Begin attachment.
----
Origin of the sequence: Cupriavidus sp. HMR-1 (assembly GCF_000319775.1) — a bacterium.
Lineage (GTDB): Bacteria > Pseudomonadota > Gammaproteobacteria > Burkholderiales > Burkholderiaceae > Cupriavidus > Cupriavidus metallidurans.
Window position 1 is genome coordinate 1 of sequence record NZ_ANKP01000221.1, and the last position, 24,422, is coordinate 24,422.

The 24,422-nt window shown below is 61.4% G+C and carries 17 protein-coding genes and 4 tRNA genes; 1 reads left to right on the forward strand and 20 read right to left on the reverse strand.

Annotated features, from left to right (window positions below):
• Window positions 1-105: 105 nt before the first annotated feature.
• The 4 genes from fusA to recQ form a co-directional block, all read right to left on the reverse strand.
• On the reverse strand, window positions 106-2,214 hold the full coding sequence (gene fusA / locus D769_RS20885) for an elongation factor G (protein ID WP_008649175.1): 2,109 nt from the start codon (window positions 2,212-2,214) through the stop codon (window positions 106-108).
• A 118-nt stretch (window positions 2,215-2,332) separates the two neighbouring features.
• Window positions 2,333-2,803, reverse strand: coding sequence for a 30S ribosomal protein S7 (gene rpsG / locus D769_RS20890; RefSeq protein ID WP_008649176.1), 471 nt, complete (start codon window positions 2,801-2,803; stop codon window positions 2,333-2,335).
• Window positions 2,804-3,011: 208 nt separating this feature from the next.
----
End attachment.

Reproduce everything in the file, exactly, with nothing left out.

Origin of the sequence: Cupriavidus sp. HMR-1 (assembly GCF_000319775.1) — a bacterium.
Lineage (GTDB): Bacteria > Pseudomonadota > Gammaproteobacteria > Burkholderiales > Burkholderiaceae > Cupriavidus > Cupriavidus metallidurans.
Window position 1 is genome coordinate 1 of sequence record NZ_ANKP01000221.1, and the last position, 24,422, is coordinate 24,422.

The 24,422-nt window shown below is 61.4% G+C and carries 17 protein-coding genes and 4 tRNA genes; 1 reads left to right on the forward strand and 20 read right to left on the reverse strand.

Annotated features, from left to right (window positions below):
• Window positions 1-105: 105 nt before the first annotated feature.
• The 4 genes from fusA to recQ form a co-directional block, all read right to left on the reverse strand.
• On the reverse strand, window positions 106-2,214 hold the full coding sequence (gene fusA / locus D769_RS20885) for an elongation factor G (protein ID WP_008649175.1): 2,109 nt from the start codon (window positions 2,212-2,214) through the stop codon (window positions 106-108).
• A 118-nt stretch (window positions 2,215-2,332) separates the two neighbouring features.
• Window positions 2,333-2,803, reverse strand: coding sequence for a 30S ribosomal protein S7 (gene rpsG / locus D769_RS20890; RefSeq protein ID WP_008649176.1), 471 nt, complete (start codon window positions 2,801-2,803; stop codon window positions 2,333-2,335).
• Window positions 2,804-3,011: 208 nt separating this feature from the next.